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3D printing plus magnets equals patient-specific medical devices

3D printing plus magnets equals patient-specific medical devices
The vast potential of 3D printing patient-specific medical devices can be a real game changer when it comes to pediatric devices. Because pediatrics is a relatively small market, medical technology companies typically do not devote a great deal of R&D into developing products for children. As a result, adult-sized devices are used to treat much smaller anatomies, with predictable results. Now, researchers at Northeastern University (Boston) have developed an innovative 3D-printing technology that uses magnetic fields to shape composite materials into patient-specific products.

The vast potential of 3D printing patient-specific medical devices can be a real game changer when it comes to pediatric devices. Because pediatrics is a relatively small market, medical technology companies typically do not devote a great deal of R&D into developing products for children. As a result, adult-sized devices are used to treat much smaller anatomies, with predictable results. Now, researchers at Northeastern University (Boston) have developed an innovative 3D-printing technology that uses magnetic fields to shape composite materials into patient-specific products. The fabrication of appropriately sized catheters for children, and specifically premature babies, is one of the primary applications.

Northeastern
Northeastern University Assistant Professor Randall Erb and doctoral
student Joshua Martin have developed an innovative 3D-printing
technology that uses composite materials and magnetics to fabricate
patient-specific medical devices. image courtesy Adam Glanzman/
Northeastern University.
Nearly 500,000 pre­ma­ture babies are born each year in the United States, and catheters are used to provide them with oxygen, nutrients, fluid and medications. However, catheters only come in stan­dard sizes and shapes, which means they cannot accom­mo­date the needs of all pre­ma­ture babies. "With neonatal care, each baby is a different size, each baby has a dif­ferent set of prob­lems," said Ran­dall Erb, Assis­tant Pro­fessor in Northeastern's Depart­ment of Mechan­ical and Industrial Engi­neering. "If you can print a catheter whose geom­etry is spe­cific to the indi­vidual patient, you can insert it up to a cer­tain crit­ical spot, you can avoid punc­turing veins, and you can expe­dite delivery of the contents," he explains in a news release published on the university website.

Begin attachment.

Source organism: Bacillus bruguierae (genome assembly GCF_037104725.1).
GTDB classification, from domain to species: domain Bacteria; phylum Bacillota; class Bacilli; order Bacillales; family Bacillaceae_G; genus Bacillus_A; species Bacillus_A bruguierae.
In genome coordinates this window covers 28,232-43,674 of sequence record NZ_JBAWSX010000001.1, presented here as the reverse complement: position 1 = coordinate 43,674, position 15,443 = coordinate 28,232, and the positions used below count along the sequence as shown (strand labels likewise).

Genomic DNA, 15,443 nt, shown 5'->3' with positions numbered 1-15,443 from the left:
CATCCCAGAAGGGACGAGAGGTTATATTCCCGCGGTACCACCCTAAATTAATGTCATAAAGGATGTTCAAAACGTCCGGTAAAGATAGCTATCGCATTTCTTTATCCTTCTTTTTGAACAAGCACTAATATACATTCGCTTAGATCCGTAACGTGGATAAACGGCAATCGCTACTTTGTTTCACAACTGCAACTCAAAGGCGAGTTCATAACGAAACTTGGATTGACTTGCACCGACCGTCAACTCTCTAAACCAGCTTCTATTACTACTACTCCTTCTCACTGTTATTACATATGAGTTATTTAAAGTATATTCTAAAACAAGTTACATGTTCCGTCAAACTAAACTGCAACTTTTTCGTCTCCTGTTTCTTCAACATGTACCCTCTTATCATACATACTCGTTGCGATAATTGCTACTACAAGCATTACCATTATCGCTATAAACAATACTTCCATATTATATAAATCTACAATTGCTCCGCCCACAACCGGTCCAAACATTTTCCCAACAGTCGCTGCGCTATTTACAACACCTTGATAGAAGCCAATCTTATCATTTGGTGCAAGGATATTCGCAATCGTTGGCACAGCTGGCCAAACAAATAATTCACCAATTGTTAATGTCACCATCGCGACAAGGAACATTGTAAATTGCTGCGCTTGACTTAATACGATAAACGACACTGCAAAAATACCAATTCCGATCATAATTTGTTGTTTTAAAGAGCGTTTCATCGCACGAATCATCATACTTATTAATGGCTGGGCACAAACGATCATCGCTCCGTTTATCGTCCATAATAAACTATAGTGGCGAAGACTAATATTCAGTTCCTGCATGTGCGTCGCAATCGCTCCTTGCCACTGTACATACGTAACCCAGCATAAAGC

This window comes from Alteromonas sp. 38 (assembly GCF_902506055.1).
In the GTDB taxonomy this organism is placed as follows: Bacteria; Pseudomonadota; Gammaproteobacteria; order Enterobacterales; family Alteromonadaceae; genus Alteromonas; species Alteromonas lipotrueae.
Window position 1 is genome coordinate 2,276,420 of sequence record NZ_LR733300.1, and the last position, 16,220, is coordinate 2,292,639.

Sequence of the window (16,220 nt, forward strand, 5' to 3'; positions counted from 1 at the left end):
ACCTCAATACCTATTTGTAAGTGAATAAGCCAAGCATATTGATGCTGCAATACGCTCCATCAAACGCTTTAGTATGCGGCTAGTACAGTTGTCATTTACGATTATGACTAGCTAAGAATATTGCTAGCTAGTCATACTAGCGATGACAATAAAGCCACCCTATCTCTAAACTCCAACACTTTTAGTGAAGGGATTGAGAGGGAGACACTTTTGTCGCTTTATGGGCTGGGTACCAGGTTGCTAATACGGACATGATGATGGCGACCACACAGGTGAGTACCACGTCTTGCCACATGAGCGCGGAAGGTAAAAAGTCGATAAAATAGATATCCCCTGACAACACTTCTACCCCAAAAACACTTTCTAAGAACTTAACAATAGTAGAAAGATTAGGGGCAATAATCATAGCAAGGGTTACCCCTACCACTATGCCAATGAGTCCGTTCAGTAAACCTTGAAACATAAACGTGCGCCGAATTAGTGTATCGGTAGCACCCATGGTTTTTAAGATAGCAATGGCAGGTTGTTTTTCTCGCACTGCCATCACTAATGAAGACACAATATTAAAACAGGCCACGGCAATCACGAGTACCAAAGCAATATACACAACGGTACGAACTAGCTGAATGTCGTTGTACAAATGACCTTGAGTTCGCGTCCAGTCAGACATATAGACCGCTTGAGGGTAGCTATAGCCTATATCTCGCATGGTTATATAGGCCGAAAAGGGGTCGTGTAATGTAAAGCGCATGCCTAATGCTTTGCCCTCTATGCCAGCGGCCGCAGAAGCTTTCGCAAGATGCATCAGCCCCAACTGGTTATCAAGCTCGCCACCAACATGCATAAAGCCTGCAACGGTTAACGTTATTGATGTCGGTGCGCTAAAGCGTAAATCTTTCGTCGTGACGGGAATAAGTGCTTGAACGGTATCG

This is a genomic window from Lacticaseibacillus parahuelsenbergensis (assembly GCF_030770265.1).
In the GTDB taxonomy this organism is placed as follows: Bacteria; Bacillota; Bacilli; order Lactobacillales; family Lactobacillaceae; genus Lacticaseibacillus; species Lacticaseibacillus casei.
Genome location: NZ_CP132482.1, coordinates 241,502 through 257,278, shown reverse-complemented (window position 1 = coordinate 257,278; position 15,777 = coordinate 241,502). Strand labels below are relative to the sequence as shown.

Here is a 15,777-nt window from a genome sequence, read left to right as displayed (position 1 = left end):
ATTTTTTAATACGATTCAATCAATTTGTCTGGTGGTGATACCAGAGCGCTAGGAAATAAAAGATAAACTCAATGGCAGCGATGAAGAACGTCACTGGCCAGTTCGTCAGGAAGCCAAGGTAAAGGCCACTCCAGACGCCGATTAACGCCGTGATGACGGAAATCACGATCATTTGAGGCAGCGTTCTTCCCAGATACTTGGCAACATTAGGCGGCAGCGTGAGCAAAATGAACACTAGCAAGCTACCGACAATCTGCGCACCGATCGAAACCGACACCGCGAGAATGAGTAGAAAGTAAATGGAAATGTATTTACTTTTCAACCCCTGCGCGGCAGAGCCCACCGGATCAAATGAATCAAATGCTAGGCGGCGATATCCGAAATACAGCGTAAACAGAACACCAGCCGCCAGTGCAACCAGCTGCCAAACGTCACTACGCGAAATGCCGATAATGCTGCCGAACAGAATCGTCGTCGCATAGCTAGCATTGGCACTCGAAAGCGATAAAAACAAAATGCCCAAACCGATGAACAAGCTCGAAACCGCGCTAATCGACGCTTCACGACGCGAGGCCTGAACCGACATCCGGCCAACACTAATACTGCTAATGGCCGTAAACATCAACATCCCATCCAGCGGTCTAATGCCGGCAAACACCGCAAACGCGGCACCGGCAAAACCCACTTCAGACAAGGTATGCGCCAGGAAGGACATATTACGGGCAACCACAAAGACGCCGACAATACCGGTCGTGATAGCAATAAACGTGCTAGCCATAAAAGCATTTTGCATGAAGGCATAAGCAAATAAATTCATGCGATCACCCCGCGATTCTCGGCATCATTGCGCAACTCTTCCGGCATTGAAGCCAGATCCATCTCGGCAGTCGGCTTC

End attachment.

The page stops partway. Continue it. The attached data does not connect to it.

The technology developed by Erb's team aims to produce catheters and other bio­medical devices that are both stronger and lighter than cur­rent models while providing a custom fit. A paper on the new tech­nology appears in the Oct. 23 issue of Nature Communica­tions.


Following nature's lead in medical device design

Although com­posite mate­rials have been used in 3D printing before, the technology developed at Northeastern allows researchers to con­trol how the ceramic fibers are arranged and, thus, con­trol the mechan­ical prop­er­ties of the material itself, explains Joshua Martin, a doctoral candidate who participated in the project. That con­trol is crit­ical because the cor­ners, curves, and holes in a patient-specific device must be rein­forced by ceramic fibers arranged in a precise configu­ra­tion to make the device durable. This biomimetic process is inspired by natural composites found in everything from bones to trees.

"We are fol­lowing nature's lead," explains Martin, "by taking really simple building blocks but orga­nizing them in a fashion that results in really impres­sive mechan­ical prop­er­ties." Using mag­nets, Erb and Martin's 3D-printing method aligns each minus­cule fiber in the direc­tion that con­forms pre­cisely to the geom­etry of the item being printed.

"I believe our research is opening a new fron­tier in materials-science research," says Martin. "For a long time, researchers have been trying to design better mate­rials, but there's always been a gap between theory and exper­i­ment. With this technology . . . we can the­o­ret­i­cally deter­mine that a par­tic­ular fiber archi­tec­ture leads to improved mechan­ical prop­er­ties and we can also pro­duce those com­pli­cated architectures."

Fellow researcher Erb has received a $225,000 Small Busi­ness Tech­nology Transfer grant from the National Insti­tutes of Health to develop the neonatal catheters with a local com­pany. Erb is also working on the design of surgical implants using cal­cium phos­phate fibers and biocom­pat­ible plas­tics.

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